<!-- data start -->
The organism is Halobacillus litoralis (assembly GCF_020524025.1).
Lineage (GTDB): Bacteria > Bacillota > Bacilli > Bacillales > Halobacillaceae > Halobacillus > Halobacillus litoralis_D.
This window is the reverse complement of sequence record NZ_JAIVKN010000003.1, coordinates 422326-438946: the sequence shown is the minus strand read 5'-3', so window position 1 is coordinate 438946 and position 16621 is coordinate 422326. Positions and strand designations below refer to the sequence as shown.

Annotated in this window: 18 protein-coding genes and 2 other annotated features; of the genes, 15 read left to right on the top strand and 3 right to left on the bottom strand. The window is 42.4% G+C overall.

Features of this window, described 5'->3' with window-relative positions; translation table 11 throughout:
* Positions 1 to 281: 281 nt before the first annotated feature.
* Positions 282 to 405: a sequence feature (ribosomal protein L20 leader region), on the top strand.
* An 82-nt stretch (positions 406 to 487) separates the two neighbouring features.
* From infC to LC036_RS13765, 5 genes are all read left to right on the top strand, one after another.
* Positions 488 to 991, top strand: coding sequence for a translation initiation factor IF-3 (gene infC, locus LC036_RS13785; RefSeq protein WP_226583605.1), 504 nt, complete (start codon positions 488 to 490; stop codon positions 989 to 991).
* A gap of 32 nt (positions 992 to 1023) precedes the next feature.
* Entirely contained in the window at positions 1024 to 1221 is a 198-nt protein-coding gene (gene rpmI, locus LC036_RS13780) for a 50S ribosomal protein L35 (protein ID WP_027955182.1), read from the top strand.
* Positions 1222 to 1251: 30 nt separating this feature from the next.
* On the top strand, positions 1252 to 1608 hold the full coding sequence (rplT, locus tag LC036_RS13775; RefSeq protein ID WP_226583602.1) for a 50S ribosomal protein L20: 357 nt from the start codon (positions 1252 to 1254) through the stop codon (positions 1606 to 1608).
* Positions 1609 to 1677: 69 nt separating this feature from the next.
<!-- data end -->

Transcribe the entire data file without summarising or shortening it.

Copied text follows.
The organism is Halobacillus litoralis (assembly GCF_020524025.1).
Lineage (GTDB): Bacteria > Bacillota > Bacilli > Bacillales > Halobacillaceae > Halobacillus > Halobacillus litoralis_D.
This window is the reverse complement of sequence record NZ_JAIVKN010000003.1, coordinates 422326-438946: the sequence shown is the minus strand read 5'-3', so window position 1 is coordinate 438946 and position 16621 is coordinate 422326. Positions and strand designations below refer to the sequence as shown.

Annotated in this window: 18 protein-coding genes and 2 other annotated features; of the genes, 15 read left to right on the top strand and 3 right to left on the bottom strand. The window is 42.4% G+C overall.

Features of this window, described 5'->3' with window-relative positions; translation table 11 throughout:
* Positions 1 to 281: 281 nt before the first annotated feature.
* Positions 282 to 405: a sequence feature (ribosomal protein L20 leader region), on the top strand.
* An 82-nt stretch (positions 406 to 487) separates the two neighbouring features.
* From infC to LC036_RS13765, 5 genes are all read left to right on the top strand, one after another.
* Positions 488 to 991, top strand: coding sequence for a translation initiation factor IF-3 (gene infC, locus LC036_RS13785; RefSeq protein WP_226583605.1), 504 nt, complete (start codon positions 488 to 490; stop codon positions 989 to 991).
* A gap of 32 nt (positions 992 to 1023) precedes the next feature.
* Entirely contained in the window at positions 1024 to 1221 is a 198-nt protein-coding gene (gene rpmI, locus LC036_RS13780) for a 50S ribosomal protein L35 (protein ID WP_027955182.1), read from the top strand.
* Positions 1222 to 1251: 30 nt separating this feature from the next.
* On the top strand, positions 1252 to 1608 hold the full coding sequence (rplT, locus tag LC036_RS13775; RefSeq protein ID WP_226583602.1) for a 50S ribosomal protein L20: 357 nt from the start codon (positions 1252 to 1254) through the stop codon (positions 1606 to 1608).
* Positions 1609 to 1677: 69 nt separating this feature from the next.